When I talked about this idea with students, I used the metaphor of walking through a forest. In class, we walk on a small collection of well-marked trails. When the students first start to study a particular kind of problem, they cling to just one path and memorize exactly how everything looks along the way, until every rock and tree becomes familiar. And then, mean person that I am, I pick them up and plop them down on another path walking through the same forest, but coming at the same clearing from a slightly different direction. The rocks look different from this angle, and the trees aren’t quite the same, either. There might be something familiar about it, but things are in different places and it’s hard to recognize exactly where they are. They’ve only achieved mastery when they can recognize the same topic from any angle.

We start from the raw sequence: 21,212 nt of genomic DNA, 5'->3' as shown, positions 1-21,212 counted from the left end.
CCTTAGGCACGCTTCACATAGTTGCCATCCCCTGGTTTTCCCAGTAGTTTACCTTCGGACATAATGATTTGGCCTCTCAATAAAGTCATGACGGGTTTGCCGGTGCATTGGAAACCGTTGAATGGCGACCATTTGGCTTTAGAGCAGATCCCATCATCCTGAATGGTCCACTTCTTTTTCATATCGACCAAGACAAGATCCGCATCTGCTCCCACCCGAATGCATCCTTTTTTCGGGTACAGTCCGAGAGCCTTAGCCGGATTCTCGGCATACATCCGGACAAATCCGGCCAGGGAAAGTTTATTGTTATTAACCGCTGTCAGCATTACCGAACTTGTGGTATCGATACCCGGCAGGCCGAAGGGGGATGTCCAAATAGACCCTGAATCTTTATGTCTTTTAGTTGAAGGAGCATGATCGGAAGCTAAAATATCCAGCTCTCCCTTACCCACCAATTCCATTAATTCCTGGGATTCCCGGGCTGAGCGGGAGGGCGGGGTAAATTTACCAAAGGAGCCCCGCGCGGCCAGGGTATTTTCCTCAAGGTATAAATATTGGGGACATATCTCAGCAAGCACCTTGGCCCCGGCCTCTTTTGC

Experience is composed of two things: variety, and practice. A student can practice the same problem over and over until it’s completely memorized and have learned nothing. Walking the same path every time only teaches you about the path. To get a sense of the forest, you need to follow different narratives, and learn to see the same thing from different angles. My network of chemistry could simply be a map that shows students how many possible paths there are, but the students still need to walk along the different narrative threads and learn to recognize the forest for themselves.